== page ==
14. An arrangement comprising at least one integrated circuit, said arrangement being clocked by at least one signal obtained from a single clock having variable delays to different regions of said arrangement such that said regions are partially synchronized to each other, having a mutual clock frequency ratio therebetween which varies about an average value and a maximum mutual clock jitter, the arrangement comprising:
a data transfer buffer for buffering parts of multi-word data streams during transfer between respective first and second ones of said regions, and
data transfer control functionality, associated with said data transfer buffer and said respective regions, configured to control transfer of said data stream, said functionality comprising:
synchronizing logic for detecting at least a start of transfer of said multi-word data stream, issuing a synchronizing signal based on timing at said first region, and using said synchronizing signal to form an initial synchronization with said second region, and
rate control logic for receiving data of said multi-word data stream, in said buffer, from said first region, at a predetermined rate,
said data transfer control functionality being operable to withhold forwarding of said data stream from said buffer to said second region by at least a synchronizing delay indicated by said initial synchronization, said rate control logic further being configured to carry out said forwarding to said second region at substantially said predetermined rate.
15. The arrangement of claim 14, wherein said first region comprises synchronization retention functionality to support insertion of blank data into said data stream to extend said data stream, thereby to retain validity of said initial synchronization.
16. The arrangement of claim 15, wherein said synchronization retention functionality comprises functionality to insert control flags into said data stream to indicate at least one of said blank data and valid data.
17. The arrangement of claim 14, wherein said initial synchronization comprises sending said synchronization signal from said first region to said second region simultaneously with outputting of a start of said data stream from said first region.
18. The arrangement of claim 14, wherein said data transfer buffer comprises a FIFO stack.
19. The arrangement of claim 14, wherein said first and said second regions are located on a single integrated circuit.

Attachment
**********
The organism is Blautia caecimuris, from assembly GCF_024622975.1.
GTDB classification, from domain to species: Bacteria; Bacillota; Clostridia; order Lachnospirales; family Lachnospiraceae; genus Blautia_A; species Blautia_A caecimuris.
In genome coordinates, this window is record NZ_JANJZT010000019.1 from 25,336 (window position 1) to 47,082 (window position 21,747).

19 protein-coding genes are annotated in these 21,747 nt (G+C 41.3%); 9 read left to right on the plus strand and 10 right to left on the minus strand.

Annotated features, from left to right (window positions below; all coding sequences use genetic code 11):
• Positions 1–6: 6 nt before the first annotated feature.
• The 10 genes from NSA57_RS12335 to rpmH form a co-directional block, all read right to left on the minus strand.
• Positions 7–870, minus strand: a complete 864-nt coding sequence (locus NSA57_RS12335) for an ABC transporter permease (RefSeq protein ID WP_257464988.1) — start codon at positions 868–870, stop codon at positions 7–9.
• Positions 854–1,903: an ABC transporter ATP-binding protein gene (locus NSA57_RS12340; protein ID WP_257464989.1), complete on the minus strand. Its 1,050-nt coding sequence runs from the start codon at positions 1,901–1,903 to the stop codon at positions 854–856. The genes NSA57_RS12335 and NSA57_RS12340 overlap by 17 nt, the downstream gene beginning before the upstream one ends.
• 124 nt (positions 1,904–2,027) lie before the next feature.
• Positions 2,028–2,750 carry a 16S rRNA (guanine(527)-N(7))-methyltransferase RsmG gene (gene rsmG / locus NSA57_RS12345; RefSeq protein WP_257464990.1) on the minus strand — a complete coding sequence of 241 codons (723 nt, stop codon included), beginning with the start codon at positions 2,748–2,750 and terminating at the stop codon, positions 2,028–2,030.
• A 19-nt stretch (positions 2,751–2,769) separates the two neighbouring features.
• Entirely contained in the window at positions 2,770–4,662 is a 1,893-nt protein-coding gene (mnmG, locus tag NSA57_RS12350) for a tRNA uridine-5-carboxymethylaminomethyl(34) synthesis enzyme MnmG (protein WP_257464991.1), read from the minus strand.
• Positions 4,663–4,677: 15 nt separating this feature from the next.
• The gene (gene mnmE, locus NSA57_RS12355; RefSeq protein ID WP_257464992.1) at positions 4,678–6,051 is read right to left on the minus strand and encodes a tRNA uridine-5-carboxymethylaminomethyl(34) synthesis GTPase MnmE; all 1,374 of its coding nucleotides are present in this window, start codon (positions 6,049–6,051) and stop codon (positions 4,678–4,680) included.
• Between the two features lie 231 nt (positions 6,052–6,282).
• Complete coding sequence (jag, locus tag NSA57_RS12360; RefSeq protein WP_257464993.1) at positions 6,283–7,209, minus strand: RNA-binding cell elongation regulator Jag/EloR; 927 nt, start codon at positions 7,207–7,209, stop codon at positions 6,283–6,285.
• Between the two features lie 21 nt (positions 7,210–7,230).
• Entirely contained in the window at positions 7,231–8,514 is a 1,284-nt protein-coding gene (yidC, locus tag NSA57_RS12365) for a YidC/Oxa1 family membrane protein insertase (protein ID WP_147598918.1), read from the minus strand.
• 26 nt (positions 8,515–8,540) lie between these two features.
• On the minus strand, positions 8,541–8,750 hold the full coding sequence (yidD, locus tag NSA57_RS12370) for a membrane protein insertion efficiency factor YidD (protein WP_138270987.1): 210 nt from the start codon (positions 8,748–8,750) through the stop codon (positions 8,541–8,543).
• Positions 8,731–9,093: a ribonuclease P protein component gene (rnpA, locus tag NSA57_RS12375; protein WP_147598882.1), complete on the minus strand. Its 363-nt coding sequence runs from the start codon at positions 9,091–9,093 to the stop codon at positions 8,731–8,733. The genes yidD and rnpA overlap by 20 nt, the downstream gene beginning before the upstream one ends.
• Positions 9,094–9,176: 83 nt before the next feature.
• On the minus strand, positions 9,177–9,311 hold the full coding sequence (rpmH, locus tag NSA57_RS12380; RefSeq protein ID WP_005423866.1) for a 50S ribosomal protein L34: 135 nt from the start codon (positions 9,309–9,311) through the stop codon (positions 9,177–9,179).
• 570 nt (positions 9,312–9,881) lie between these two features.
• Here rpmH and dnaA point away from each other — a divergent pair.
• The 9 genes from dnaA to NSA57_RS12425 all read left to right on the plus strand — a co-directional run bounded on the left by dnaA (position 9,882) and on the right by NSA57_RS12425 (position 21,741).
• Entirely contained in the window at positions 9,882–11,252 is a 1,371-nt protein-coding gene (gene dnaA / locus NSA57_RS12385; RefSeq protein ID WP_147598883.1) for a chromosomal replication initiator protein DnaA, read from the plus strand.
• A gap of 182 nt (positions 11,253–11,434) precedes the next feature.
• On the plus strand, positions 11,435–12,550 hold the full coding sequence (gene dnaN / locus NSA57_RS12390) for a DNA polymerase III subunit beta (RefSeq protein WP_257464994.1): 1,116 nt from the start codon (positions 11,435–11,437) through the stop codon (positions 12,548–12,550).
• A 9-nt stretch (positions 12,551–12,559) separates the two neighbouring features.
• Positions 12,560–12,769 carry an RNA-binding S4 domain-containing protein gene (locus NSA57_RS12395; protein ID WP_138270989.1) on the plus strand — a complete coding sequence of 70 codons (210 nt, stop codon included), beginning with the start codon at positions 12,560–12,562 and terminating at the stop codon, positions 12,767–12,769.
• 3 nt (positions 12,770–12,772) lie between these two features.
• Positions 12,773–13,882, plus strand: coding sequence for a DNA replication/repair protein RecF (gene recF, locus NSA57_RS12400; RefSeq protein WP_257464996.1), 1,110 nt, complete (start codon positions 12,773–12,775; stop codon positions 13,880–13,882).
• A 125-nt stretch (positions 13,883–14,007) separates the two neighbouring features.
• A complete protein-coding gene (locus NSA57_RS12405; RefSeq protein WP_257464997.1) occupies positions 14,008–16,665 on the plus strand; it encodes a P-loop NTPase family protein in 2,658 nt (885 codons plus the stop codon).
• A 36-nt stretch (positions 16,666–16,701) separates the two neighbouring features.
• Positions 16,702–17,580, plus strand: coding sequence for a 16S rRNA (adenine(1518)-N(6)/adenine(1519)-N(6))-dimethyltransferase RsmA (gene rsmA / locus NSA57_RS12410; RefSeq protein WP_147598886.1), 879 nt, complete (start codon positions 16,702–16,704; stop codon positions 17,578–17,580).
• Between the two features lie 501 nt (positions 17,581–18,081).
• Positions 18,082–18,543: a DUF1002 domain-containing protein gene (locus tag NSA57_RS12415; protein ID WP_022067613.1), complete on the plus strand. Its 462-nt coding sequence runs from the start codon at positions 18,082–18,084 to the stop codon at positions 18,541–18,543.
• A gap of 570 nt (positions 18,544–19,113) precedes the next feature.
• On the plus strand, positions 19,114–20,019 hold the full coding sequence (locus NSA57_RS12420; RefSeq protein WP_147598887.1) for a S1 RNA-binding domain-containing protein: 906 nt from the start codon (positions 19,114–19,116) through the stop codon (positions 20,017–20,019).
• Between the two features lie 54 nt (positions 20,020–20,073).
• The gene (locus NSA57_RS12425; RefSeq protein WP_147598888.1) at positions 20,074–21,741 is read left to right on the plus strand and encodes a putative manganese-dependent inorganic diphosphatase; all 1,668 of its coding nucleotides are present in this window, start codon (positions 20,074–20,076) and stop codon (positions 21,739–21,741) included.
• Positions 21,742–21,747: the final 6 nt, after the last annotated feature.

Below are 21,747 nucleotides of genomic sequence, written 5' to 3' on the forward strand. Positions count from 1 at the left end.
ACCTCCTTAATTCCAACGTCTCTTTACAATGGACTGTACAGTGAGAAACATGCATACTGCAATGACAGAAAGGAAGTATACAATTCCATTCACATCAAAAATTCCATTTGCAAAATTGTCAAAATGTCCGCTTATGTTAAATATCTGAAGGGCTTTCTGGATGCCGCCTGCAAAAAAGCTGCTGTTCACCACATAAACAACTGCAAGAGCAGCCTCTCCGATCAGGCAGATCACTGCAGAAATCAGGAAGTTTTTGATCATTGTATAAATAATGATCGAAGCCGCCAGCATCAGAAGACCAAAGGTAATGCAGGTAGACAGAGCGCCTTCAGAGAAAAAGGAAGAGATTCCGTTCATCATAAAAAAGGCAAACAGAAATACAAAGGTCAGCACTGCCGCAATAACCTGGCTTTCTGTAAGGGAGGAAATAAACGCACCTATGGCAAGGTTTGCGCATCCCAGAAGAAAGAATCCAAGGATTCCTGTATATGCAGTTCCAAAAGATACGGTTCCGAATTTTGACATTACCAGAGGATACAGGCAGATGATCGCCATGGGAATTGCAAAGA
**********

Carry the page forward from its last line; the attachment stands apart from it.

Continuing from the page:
20. The arrangement of claim 19, wherein said single integrated circuit comprises very large scale integration (VLSI).
21. The arrangement of claim 14, wherein said synchronization signal is a derivation of a first region clock signal.
22. The arrangement of claim 21, wherein said synchronizing logic comprises logic associated with said second region for producing a synchronize acknowledgement at a first rising or falling edge of a second region clock signal following receipt of said synchronizing signal.
23. The arrangement of claim 22, wherein said buffer is configured to introduce a forwarding delay following receipt of said synchronize acknowledgement before forwarding said data stream to said second region.
24. The arrangement of claim 23, wherein said buffer comprises a plurality of buffer units to buffer variable amounts of data, said forwarding delay being selected to leave margins within said buffer both for transient increasing and decreasing of a buffer storage level, thereby to cushion transient changes due to a mutual clock jitter relationship between said regions.
25. The arrangement of claim 24, wherein said forwarding delay is selected such as to render said margins substantially equal in size.
26. The arrangement of claim 24, wherein said forwarding delay and a number of said buffer units are selected such as to provide a margin size at least equal to said predetermined rate multiplied by a maximum of said mutual clock jitter.
27. The arrangement of claim 24, wherein said forwarding delay and a number of said buffer units are selected such as to provide a margin size substantially equal to said predetermined rate multiplied by a maximum of said mutual clock jitter.
28. A method for transferring a stream of data between a first electronic component region and a second electronic component region the operation of which is phase-independent of the first electronic component region, said regions clocked from a commonly originating clock signal such that a clock frequency ratio variable about an average value is established between said regions, the method comprising:
buffering said data stream received from said first region at a predetermined rate,
initially synchronizing receipt of buffering output at the second region with phasing of a clock of said second region in response to a synchronization signal from the first region, and